Dr. Brown completed a B.A. in Biophysics (Amherst College, 1969), a D.Phil. in Neurophysiology (Oxford, 1973) and an M.D. (Harvard, 1975). After a neurology residency at the Massachusetts General Hospital/Harvard Medical School (1980), he joined the faculty at the Massachusetts General Hospital where he established the Day Neuromuscular Research Laboratory and co-directed the Neuromuscular Clinic. In 1998, he was awarded tenure as Professor of Neurology at Harvard Medical School. In 2008, he became the chair of neurology at UMass Medical School, where he holds the LaChance Family Chair of Neurology and serves as Director of the ALS Clinic and Director of Neurological Therapeutics.
Dr. Brown has a longstanding research interest in identifying gene defects that underlie ALS and related neuromuscular disorders. He was a lead member of the team that identified the first ALS gene (SOD1) and, with colleagues, has subsequently identified several other defective genes in ALS including alsin, dynactin, FUS/TLS, ErbB4 and profilin1. He has identified causative gene defects s in other disorders including limb girdle dystrophy type 2B (dysferlin), hereditary sensory neuropathy [serine palmitoyl-transferase], and hyperkalemic paralysis [skeletal muscle sodium channel]). His laboratory team has used insights from these investigations in genetics to generate cell and animal models of each of these disorders. These models have improved our understanding of pathological processes that trigger diseases like ALS and have assisted in therapy development. Most recently, he has initiated trials of ALS gene suppression therapy in non-human primates and now in humans. He has published more than 300 peer-reviewed reports and more than 70 reviews and chapters on these topics. He is a member of the National Academy of Medicine (formerly the Institute of Medicine) and is a past president of the American Neurological Association.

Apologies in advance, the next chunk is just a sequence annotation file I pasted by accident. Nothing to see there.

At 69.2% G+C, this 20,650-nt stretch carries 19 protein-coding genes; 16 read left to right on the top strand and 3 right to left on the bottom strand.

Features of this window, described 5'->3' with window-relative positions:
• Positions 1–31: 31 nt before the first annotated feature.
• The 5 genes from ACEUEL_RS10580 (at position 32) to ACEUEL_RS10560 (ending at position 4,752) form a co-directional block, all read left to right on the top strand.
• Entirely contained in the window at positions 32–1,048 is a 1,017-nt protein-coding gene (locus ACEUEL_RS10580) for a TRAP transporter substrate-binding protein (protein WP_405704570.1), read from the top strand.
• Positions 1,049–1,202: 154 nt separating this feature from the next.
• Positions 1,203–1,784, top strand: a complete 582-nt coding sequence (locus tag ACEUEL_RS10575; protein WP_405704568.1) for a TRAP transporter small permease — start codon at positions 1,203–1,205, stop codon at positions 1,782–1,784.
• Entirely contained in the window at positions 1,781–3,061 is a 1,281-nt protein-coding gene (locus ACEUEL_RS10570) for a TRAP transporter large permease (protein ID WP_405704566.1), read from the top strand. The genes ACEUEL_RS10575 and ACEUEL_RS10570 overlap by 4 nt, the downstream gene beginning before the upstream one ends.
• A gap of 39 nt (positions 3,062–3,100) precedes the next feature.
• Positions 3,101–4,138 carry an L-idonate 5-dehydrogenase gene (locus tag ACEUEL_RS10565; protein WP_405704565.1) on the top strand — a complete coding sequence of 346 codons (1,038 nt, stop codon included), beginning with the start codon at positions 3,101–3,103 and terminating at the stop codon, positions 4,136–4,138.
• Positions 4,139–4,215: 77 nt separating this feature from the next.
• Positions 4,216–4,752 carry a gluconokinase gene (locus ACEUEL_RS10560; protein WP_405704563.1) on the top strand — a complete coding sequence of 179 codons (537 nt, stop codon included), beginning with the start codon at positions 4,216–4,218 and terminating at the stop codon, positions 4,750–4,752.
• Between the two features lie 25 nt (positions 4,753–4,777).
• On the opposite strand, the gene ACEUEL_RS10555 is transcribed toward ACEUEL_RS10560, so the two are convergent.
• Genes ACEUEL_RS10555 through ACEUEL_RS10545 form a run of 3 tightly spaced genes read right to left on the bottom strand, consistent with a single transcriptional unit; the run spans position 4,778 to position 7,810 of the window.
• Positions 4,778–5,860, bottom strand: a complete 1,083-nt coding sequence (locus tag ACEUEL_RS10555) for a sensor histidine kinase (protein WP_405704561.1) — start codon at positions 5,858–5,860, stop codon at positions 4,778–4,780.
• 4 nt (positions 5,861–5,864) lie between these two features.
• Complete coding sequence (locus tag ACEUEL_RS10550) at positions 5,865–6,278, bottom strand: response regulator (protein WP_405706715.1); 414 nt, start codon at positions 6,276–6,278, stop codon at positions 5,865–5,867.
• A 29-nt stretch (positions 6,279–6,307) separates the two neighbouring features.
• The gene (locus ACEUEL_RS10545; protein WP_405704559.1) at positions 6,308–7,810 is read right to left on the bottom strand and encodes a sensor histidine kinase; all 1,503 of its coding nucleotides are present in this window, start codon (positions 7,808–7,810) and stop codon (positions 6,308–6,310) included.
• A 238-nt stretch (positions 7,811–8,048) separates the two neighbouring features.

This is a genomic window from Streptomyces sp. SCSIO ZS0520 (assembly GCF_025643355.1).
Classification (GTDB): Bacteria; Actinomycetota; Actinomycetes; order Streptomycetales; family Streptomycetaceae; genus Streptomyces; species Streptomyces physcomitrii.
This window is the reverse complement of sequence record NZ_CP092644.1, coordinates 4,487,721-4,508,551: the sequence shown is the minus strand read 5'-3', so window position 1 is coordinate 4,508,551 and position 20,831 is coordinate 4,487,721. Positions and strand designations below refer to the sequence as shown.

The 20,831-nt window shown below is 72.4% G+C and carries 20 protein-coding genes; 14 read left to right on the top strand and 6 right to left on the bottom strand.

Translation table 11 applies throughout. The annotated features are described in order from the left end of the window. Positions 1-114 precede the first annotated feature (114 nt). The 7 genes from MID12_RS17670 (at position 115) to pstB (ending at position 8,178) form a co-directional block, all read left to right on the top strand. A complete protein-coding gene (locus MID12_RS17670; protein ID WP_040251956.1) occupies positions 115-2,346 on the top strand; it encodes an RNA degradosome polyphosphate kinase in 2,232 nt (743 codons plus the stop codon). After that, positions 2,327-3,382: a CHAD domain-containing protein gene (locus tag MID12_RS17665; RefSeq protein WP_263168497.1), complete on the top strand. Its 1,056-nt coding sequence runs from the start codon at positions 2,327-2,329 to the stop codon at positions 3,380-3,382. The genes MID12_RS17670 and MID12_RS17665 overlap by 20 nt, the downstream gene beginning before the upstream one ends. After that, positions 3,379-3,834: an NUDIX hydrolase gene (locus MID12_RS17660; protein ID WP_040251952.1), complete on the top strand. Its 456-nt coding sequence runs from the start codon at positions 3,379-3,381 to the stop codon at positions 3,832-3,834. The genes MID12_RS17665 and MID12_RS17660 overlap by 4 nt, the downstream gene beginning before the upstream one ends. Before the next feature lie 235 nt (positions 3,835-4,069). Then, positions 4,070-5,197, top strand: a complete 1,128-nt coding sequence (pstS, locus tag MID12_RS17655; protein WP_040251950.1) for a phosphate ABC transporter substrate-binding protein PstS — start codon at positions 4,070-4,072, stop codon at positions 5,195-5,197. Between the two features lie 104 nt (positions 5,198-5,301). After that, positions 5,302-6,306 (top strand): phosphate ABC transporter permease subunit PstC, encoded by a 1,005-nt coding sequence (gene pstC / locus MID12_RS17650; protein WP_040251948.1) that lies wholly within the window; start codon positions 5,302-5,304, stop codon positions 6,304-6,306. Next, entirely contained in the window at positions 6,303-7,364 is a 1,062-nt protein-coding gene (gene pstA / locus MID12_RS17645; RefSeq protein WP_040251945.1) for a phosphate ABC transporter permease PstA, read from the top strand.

Toward Gene Suppression Therapy in ALS
Mutations in more than 40 genes are robustly associated with ALS and ALS-FTD. These define several primary categories of pathophysiology in ALS involving the biological properties of RNA, conformational stability of critical proteins, and axonal cytoskeletal dynamics. Secondarily, the mutant genes initiate downstream pathological processes in neurons (likely differing in different subcellular compartments) as well as neuroinflamation. These observations define multiple targets for therapy. When a specific ALS gene is identified, the most upstream therapies reduce the burden of the mutant RNA and proteins. Such therapies include (1) gene editing to correct the gene mutations; (2) reduction in the burden of the mutant RNA using antisense oligonucleotides, shRNA and microRNA, and small molecules that inhibit the SOD1 promoter; and (3) reduction in levels of the adverse mutant proteins, using intra- or extracellular antibodies. This presentation will review progress in the development of gene suppression therapies for SOD1, C9orf72 and FUS with a focus on recent pilot clinical studies.